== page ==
TAMPA • President Donald Trump and Democratic rival Joe Biden showcased their contrasting approaches to the resurgent coronavirus pandemic as they rallied supporters on Thursday in the battleground state of Florida, with the clock winding down to election day.
Opinion polls show Mr Biden with a significant edge nationally, but with a tighter lead in the battleground states that play a decisive role in the final result.
A Reuters/Ipsos poll released on Wednesday showed Mr Trump had essentially moved into a tie with Mr Biden in Florida, with 49 per cent saying they would vote for Mr Biden and 47 per cent for the President.
With its 29 electoral votes, the state is a major prize in next Tuesday's election. Mr Trump's victory in Florida in 2016 was vital to his surprise election win.
Thousands of people, many of them without masks, crowded together at an outdoor event in Tampa on Thursday to hear Mr Trump mock his opponent, the former vice-president. "Could you imagine losing to this guy? Could you imagine?" Mr Trump said.
The President also downplayed the pandemic, as he has done throughout the year, telling people that if they contracted the virus, they would "get better", just as he did after his own diagnosis.
Hours later, Mr Biden arrived in the same city to hold a "drive-in" rally, where attendees remained in or near their cars to avoid the possible spread of the virus, his second such event of the day in Florida.
Supporters at the event wore masks, as required by Mr Biden's campaign, although they did not always maintain social distancing.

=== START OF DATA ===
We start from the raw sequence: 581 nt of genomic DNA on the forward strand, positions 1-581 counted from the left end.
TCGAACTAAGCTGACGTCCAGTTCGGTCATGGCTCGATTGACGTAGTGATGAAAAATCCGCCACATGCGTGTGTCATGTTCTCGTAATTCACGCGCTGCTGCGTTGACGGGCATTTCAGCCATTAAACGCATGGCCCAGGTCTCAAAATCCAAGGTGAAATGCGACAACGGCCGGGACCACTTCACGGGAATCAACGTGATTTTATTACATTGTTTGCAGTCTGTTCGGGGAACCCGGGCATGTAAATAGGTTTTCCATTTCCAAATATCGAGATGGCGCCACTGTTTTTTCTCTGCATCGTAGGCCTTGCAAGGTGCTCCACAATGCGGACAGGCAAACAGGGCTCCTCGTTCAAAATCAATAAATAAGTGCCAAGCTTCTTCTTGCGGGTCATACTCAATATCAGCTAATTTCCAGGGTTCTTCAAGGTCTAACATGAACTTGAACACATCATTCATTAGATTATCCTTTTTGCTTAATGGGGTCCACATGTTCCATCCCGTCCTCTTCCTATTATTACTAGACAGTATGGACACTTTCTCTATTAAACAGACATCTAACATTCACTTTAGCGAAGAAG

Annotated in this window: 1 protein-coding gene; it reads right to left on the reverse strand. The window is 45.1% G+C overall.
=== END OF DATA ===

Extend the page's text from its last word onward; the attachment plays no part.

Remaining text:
He criticised Mr Trump for holding what he termed a "super-spreader event" and attacked the President's repeated assertion that the country had moved past the worst days of the pandemic, despite cases rising nationwide.
"Donald Trump has waved the white flag, abandoned our families and surrendered to this virus," Mr Biden said. "But the American people never give up; we never give in."
The pandemic that has upended life across the United States, killed more than 227,000 people and caused millions of job losses, is roaring back.
Mr Trump has repeatedly dismissed the threat, even as leaders in Europe scramble to contain a second wave and public health experts predict a grim winter in the US. Officials in Gastonia, North Carolina, warned people who attended an Oct 21 Trump rally there that two people who took part tested positive for Covid-19.
Mr Trump's White House coronavirus task force is warning of a persistent and broad spread of Covid-19 in the western half of the country, including in a number of states that will play an important role in the election.
The Republican President hailed figures released on Thursday that showed the US economy grew at an unrivalled annualised pace of 33 per cent in the third quarter because of a huge federal pandemic relief programme. "So glad this great GDP number came out before November 3rd," Mr Trump wrote in a tweet.
It is doubtful, however, whether economic data this close to election day can influence the outcome.
Mr Biden can point out that US output remains below its level in the fourth quarter of last year, before the pandemic hit.
Following his own bout with Covid-19, the President has had a hectic campaign schedule, holding as many as three rallies a day in different states, while Mr Biden has taken a more measured tack, spending two days this week close to his home base of Delaware.
More than 80 million Americans have already cast ballots in the presidential election, according to a tally on Thursday from the US Elections Project at the University of Florida, setting the stage for the highest participation rate in over a century. That surge includes more than 51 million ballots cast by mail, a longstanding practice of American elections that is surging in popularity because of the pandemic.
State officials and experts have warned that it may take days or even weeks to tally them as some states have rules that forbid counting early votes before election day.